In the rapidly evolving landscape of postsurgical, postradiation therapeutic strategies for patients with glioblastoma (GBM), including cytotoxic chemotherapy, antiangiogenic therapy, and immune therapy, bevacizumab has been established as a primary therapeutic option for recurrent GBM1,2 and has also shown substantial promise in the setting of newly diagnosed GBM.1,3 As a recombinant humanized monoclonal antibody, bevacizumab blocks angiogenesis by inhibiting vascular endothelial growth factor, thereby decreasing tumor neovascularity and stabilizing the BBB.
Although bevacizumab is associated with a significant radiographic response rate and improved 6-month progression-free survival (PFS) compared with standard therapy in patients with both recurrent and newly diagnosed GBM, it has not shown a definitive improvement in overall survival (OS).4 However, more recent investigations have suggested that the addition of bevacizumab may prolong OS in a subset of patients with newly diagnosed GBM.5 Given these improved outcomes, bevacizumab will likely remain a mainstay in the treatment of patients with GBM. However, its use is tempered by high costs and potential serious adverse effects such as hemorrhage, thromboembolic events, and proteinuria.4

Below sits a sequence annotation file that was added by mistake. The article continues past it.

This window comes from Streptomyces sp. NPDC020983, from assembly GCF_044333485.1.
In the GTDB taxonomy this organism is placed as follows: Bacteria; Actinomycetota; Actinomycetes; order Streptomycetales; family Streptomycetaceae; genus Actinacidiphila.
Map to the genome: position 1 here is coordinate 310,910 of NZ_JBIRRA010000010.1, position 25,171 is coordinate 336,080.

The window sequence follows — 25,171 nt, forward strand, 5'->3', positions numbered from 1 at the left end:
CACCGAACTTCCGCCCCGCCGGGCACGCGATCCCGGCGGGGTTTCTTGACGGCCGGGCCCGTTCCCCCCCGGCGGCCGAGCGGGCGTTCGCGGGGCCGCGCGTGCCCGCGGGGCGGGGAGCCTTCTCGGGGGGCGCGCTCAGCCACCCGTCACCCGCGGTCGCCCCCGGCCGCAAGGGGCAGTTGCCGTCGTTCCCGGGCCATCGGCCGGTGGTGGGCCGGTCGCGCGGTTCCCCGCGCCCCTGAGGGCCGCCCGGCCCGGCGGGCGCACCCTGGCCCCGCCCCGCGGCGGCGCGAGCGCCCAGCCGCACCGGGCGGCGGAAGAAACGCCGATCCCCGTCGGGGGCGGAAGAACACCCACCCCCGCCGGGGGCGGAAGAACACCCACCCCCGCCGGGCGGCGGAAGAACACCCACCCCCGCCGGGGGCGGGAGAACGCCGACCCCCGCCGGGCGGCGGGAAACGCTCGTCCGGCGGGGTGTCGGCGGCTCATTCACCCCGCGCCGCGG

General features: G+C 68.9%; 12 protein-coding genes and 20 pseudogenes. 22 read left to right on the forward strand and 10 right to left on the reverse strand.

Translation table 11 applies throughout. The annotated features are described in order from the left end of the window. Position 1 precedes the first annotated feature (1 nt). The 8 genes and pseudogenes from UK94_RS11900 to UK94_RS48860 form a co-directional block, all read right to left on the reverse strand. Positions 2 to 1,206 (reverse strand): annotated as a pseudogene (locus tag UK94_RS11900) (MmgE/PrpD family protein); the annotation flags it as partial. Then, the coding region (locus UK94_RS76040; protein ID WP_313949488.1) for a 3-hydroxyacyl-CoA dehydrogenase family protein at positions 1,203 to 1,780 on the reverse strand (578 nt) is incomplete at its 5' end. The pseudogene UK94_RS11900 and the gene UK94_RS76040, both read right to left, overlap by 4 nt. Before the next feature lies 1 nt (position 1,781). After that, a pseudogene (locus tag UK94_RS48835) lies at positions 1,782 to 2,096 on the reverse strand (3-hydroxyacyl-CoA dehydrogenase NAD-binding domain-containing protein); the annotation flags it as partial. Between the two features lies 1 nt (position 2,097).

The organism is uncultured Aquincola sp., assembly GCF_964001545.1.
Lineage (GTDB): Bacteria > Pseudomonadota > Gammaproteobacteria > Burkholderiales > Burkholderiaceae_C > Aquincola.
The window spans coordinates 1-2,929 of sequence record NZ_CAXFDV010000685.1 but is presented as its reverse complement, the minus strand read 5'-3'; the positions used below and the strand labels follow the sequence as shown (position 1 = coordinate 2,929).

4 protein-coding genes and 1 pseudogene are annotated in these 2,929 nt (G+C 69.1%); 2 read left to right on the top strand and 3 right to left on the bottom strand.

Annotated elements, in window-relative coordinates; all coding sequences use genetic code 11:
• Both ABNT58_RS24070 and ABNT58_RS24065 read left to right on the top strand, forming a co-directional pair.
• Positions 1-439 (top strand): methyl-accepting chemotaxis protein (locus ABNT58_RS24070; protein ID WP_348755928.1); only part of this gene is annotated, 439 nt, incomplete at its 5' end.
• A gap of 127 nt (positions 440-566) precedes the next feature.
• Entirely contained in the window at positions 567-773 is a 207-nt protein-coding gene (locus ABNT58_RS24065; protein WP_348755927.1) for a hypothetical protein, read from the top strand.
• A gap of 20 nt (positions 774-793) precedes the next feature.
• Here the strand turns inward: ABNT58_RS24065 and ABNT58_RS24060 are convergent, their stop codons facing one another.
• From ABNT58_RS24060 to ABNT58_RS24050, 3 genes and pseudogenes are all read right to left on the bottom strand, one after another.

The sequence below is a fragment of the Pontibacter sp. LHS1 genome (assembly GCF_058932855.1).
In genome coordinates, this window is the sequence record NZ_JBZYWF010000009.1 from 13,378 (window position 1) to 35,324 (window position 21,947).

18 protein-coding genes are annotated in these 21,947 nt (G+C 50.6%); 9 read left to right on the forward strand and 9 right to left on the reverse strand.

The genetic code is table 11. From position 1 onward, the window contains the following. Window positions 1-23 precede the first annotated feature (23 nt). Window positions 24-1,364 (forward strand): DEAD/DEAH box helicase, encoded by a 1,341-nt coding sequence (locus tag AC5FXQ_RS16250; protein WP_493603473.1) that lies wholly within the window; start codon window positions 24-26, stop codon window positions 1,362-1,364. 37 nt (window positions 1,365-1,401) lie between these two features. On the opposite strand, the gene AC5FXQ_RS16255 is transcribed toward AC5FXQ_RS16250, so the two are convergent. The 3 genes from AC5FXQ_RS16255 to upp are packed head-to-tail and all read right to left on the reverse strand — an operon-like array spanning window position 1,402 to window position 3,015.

Due to its powerful antiangiogenic effects, bevacizumab results in a marked decrease in contrast enhancement, edema, and mass effect on MR imaging, which can be seen as early as a few days to weeks after starting bevacizumab.6 Despite this impressive radiographic response, there is often persistent tumor histopathologically that manifests as areas of nonenhancing hyperintense signal on FLAIR images. This phenomenon is referred to as pseudoresponse.
In the setting of pseudoresponse, … more »